Isn’t it weird how our brains work? We can get spooked by the simplest things and our minds go into all that “what if this happens?” “what if that happens?” mode. But how about this: what if nothing by bad comes our way at all?
What if lots of good things come our way, but we are too busy worrying about all those “what ifs” to see them? For example, last February I flew to Hawaii by myself. I hadn’t been on an airplane since 2001, and of course my mind went to all the horrific plane crashes, etc. Also, I’d never been to Hawaii before, and I was on my own.
But here’s what happened: my seat in the plane was quite comfortable, and there were free movies! I had brought snacks with me, and had my bottle of water. I was comfortable and entertained. I had forgotten how much fun it was to fly.
The flight from Boston to San Francisco was a long one. But I was comfortable, entertained and best of all, I was living my dream; to go Hawaii. From San Francisco I flew to Honolulu, and when I got there I realized that my long dream of visiting Hawaii was really happening.
I chose Oahu for many reasons, one of which was that I wanted to see the *Iolani Palace, where the magnificent statue of King Kameamea stands. I also wanted to see where King Kalakaua and his sister, Queen Liliuokalani lived.
It was a wonderful experience, and absolutely nothing terrible happened in the two weeks I was in Oahu. On my way back home, I felt as though a major shift had happened for me: my fear of flying was gone. My fear of being on my own was gone as well.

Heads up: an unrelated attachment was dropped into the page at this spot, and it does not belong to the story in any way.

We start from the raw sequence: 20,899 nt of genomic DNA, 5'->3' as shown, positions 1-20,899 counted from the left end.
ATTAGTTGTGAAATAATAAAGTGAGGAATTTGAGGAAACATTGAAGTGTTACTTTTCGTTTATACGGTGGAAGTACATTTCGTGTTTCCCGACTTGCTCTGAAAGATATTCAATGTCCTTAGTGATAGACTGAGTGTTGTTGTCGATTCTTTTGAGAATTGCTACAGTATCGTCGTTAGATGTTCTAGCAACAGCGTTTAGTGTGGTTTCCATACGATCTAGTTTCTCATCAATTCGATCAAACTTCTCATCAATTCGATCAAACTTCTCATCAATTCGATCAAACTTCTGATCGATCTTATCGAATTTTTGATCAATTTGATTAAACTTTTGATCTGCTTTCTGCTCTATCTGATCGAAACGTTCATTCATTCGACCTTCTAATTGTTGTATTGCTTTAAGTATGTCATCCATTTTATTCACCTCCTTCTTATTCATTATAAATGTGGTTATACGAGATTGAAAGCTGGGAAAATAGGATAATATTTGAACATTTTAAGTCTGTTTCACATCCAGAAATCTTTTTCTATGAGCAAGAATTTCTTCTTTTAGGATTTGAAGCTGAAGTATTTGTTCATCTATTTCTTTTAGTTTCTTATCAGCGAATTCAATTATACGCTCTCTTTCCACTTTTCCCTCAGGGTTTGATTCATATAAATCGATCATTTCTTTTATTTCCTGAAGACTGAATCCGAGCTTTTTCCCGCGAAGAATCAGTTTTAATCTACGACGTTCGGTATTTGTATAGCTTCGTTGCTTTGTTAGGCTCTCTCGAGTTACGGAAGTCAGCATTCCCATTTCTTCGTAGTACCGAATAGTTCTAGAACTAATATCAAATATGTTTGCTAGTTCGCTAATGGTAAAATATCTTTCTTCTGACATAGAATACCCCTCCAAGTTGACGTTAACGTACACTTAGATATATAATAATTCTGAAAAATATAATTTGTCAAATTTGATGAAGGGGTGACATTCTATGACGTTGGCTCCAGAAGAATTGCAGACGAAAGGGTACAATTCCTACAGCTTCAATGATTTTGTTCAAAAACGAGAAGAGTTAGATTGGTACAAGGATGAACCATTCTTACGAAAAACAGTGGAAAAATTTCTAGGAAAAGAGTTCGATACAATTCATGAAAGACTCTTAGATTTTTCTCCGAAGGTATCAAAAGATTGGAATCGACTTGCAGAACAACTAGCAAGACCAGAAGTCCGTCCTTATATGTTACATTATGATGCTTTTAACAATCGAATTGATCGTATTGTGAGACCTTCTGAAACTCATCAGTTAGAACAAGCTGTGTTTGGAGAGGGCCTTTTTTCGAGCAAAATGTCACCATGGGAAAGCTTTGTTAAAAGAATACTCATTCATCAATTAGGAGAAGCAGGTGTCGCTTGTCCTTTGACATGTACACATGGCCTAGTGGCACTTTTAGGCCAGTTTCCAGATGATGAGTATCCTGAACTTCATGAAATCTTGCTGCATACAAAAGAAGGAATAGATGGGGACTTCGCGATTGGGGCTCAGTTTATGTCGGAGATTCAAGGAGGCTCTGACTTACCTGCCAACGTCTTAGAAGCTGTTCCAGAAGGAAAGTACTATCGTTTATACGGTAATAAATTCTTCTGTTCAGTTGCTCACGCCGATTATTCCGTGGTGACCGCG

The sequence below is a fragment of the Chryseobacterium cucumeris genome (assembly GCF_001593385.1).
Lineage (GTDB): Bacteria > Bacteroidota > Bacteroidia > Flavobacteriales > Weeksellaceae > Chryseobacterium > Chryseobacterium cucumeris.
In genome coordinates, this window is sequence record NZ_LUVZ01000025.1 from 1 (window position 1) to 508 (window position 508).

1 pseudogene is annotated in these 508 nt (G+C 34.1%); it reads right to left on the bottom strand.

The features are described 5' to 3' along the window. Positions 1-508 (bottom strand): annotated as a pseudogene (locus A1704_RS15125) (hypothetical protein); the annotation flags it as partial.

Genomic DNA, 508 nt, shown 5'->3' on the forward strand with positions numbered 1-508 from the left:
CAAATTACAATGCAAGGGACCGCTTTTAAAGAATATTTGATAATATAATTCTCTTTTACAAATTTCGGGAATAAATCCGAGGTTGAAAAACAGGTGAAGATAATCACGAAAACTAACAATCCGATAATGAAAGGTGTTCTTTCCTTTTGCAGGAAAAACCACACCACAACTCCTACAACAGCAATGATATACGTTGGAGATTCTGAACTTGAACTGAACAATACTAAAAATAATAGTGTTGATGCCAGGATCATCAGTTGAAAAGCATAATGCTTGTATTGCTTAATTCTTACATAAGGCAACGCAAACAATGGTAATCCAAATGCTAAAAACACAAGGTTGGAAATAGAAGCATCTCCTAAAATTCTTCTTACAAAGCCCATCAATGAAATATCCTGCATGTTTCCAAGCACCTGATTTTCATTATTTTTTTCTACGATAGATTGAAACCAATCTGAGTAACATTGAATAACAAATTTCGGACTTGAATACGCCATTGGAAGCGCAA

Here;s the thing: we don’t know what is in store for us. All we can do is take chances now and then, and be mindful of what we wish for. Of course anything can happen anywhere, but that doesn’t mean that we have to live in fear or worry.
*”Iolani Palace represents a time in Hawaiian history when King Kalakaua and his sister and successor, Queen Liliuokalani, walked the halls and ruled the Hawaiian Kingdom. The Palace complex contains beautiful memories of grand balls and hula performances, as well as painful ones of Liliuokalani’s overthrow and imprisonment. Since the overthrow of the Hawaiian Monarchy, the Palace has undergone many changes as it once served as the Capitol for almost 80 years and was later vacated and restored to its original grandeur in the 1970s.”
A Palace for Royalty
“Queen Liliuokalani succeeded her brother upon his death on January 20, 1891. She was determined to strengthen the political power of the Hawaiian monarchy. Her attempts to affect change caused great opposition from the Committee of Safety, who later orchestrated the overthrow of the Hawaiian monarchy and the establishment of a provisional government with support of the American Minister to Hawaii.”